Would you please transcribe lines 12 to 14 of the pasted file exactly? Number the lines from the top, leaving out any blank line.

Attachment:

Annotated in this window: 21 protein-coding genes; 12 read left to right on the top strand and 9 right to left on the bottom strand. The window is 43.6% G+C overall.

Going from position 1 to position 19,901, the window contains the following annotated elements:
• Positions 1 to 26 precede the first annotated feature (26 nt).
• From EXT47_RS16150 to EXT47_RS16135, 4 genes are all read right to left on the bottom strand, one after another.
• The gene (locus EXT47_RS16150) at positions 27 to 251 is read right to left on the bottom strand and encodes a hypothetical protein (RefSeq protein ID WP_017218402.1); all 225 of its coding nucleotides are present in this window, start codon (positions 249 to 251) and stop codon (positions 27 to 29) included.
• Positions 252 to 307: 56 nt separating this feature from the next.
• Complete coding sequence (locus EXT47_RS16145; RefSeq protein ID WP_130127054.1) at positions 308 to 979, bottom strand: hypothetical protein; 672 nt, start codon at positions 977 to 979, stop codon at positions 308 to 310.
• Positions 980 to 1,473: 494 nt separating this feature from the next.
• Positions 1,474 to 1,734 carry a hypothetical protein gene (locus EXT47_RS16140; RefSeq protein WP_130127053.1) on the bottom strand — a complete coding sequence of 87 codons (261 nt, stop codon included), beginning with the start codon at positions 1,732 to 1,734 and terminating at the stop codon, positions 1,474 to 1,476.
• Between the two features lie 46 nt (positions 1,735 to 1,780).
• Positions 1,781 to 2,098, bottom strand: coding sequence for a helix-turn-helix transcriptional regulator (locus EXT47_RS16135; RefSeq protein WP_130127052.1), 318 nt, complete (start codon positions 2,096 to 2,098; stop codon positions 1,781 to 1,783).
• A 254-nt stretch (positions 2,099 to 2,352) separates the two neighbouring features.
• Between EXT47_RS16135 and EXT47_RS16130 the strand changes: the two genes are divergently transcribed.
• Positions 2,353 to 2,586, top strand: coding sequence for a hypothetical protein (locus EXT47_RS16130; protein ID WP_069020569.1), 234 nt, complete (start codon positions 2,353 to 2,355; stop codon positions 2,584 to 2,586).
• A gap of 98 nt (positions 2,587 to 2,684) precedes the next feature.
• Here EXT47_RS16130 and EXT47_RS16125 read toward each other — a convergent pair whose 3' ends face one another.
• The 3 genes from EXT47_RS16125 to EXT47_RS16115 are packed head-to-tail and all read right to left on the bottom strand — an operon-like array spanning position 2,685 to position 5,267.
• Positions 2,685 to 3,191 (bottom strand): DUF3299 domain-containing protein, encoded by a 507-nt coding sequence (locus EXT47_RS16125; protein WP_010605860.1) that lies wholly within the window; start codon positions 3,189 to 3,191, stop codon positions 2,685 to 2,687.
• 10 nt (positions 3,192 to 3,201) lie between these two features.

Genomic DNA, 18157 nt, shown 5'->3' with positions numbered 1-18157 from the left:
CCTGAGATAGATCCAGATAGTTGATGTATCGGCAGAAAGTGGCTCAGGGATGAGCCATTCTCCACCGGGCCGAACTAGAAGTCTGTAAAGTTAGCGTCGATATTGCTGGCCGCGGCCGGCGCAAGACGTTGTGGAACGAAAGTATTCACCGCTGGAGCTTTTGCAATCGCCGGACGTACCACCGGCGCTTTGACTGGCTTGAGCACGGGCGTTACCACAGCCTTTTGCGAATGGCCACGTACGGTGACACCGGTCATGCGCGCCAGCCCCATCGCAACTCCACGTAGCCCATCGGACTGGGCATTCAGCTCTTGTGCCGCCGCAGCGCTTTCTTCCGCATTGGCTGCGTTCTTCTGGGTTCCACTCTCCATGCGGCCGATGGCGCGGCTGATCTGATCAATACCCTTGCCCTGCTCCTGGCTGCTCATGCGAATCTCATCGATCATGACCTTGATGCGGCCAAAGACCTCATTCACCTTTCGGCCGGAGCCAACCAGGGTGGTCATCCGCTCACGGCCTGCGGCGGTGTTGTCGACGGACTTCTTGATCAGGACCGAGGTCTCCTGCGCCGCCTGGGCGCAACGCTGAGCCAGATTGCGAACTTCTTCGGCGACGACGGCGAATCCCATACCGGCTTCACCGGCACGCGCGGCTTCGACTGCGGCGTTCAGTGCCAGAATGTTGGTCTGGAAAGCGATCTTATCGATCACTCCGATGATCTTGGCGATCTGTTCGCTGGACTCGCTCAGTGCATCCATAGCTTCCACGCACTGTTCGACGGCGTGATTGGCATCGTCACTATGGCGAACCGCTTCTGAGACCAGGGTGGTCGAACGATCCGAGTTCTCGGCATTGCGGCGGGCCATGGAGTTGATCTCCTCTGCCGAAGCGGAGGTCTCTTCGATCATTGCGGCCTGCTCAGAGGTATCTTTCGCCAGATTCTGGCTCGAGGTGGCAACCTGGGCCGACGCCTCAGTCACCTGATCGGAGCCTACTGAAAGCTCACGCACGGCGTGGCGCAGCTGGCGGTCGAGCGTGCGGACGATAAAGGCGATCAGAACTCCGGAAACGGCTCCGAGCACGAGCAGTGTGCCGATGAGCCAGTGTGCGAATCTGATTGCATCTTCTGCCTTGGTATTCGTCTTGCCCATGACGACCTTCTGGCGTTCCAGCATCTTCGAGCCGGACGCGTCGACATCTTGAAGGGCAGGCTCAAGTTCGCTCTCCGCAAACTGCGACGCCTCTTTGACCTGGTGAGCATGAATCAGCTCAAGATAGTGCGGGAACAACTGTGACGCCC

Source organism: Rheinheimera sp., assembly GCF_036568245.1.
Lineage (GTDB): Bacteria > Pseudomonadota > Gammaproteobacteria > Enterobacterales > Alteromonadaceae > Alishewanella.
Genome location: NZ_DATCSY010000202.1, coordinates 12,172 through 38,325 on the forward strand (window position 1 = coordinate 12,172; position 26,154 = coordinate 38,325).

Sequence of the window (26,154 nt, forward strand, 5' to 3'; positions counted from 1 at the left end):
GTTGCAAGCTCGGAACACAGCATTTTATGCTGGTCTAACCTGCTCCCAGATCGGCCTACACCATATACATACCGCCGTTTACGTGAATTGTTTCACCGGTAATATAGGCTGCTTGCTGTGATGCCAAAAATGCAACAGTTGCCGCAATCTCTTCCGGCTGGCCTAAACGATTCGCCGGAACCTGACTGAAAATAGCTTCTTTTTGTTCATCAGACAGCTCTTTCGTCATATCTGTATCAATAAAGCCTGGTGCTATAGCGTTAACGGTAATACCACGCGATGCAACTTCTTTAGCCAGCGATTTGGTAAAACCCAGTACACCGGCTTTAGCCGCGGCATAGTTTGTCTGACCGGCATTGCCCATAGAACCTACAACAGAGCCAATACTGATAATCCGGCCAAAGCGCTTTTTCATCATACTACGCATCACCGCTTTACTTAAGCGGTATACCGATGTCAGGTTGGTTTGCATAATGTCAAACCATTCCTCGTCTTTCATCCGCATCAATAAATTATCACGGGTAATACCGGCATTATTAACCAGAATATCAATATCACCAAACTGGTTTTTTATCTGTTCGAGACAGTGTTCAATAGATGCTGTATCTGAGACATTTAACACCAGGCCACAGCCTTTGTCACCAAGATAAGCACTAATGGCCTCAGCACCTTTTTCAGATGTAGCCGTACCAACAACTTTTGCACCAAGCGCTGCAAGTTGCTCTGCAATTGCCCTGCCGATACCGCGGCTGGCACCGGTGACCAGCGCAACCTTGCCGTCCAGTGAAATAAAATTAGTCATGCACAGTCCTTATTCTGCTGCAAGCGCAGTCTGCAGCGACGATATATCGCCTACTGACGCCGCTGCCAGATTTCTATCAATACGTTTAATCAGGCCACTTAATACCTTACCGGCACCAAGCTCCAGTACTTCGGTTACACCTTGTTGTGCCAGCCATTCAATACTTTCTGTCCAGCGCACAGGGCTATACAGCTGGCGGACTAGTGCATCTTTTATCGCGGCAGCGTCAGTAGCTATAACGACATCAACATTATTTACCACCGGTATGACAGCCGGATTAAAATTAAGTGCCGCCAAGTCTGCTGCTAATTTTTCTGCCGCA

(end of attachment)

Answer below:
• A 254-nt stretch (positions 2,099 to 2,352) separates the two neighbouring features.
• Between EXT47_RS16135 and EXT47_RS16130 the strand changes: the two genes are divergently transcribed.
• Positions 2,353 to 2,586, top strand: coding sequence for a hypothetical protein (locus EXT47_RS16130; protein ID WP_069020569.1), 234 nt, complete (start codon positions 2,353 to 2,355; stop codon positions 2,584 to 2,586).